Friday, 13 April 2012

Cornerstone Habits

So the caffeine withdrawal headache is still there, but not as bad as yesterday.  I’m guessing I’m in for a few rocky days before my body gets used to the idea that we are on another mission.  100 days with no caffeinated drinks.  Why?  Well my reasoning is slightly different from last time.  Last time I wanted to find out how long it took to create a habit.  Naively I concluded about 100 days.  Boy was I wrong.  I think it can take years to override a habit you love like smoking or drinking (alcohol or caffeine), overeating or whatever.  Psychologists believe the habit will always be there, you just have to find ways to overcome it.  I’ve yet to experiment with how long it takes to establish a new good habit.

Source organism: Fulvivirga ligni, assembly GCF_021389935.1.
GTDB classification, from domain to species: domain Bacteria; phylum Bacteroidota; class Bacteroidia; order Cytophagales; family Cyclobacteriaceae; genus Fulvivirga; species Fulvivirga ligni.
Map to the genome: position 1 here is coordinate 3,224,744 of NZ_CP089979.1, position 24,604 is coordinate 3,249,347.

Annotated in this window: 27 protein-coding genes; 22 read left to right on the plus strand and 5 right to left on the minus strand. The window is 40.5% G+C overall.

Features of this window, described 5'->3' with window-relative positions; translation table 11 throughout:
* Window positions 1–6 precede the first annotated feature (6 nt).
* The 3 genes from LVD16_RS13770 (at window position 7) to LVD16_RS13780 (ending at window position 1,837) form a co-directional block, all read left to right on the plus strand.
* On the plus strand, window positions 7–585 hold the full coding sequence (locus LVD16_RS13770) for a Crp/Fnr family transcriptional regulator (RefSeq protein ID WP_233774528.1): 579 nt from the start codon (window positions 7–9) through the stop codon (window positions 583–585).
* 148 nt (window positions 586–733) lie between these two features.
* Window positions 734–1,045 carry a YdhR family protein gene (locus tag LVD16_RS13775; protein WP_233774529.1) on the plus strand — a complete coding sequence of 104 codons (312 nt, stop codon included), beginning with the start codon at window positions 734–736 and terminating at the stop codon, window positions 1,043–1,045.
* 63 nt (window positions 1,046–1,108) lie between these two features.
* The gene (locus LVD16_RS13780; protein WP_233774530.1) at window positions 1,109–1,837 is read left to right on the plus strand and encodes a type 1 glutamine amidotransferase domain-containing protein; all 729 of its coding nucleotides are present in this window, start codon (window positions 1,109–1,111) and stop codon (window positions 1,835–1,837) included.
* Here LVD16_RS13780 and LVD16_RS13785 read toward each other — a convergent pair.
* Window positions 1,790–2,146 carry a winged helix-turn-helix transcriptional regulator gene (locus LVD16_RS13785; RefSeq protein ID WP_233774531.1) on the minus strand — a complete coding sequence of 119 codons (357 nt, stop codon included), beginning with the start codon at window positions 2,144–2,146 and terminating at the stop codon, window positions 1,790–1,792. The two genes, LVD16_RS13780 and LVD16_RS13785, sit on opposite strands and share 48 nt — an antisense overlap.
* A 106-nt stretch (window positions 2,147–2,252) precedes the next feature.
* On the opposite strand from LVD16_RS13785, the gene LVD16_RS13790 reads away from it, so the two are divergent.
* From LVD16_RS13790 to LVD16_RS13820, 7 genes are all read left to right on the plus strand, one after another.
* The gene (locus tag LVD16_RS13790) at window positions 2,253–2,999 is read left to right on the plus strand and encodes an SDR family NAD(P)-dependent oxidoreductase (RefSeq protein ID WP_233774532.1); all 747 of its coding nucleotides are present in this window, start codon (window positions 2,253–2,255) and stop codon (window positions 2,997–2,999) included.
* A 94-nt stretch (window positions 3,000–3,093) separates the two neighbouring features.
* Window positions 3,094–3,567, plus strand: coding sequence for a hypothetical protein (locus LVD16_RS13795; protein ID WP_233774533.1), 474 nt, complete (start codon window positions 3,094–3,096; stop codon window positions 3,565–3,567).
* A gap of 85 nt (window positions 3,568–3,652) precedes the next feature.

This time I’ve got two goals with my 100-day challenge.  Firstly, it’s to see if I function better without caffeine in my tea cup.  Secondly, it’s to see if certain techniques work and make it easier for me this time (last time I had three attempts over about a year and a bit).  You’ll hear about my experiences with both goals in the weeks to come, so find another blog now if this sounds marginally less interesting than the washing machine on spin cycle.

In fact, there is a sneaky third idea.  And that’s the idea of a cornerstone habit.  A cornerstone habit is a habit that starts off other good habits.  When I tried giving up caffeine a few years ago I found I was less likely to have a glass of wine in the evening, and more likely to exercise.  That sounds a bit like kicking-caffeine might be a cornerstone habit for me.  So I’m going to repeat the experiment and see what happens.

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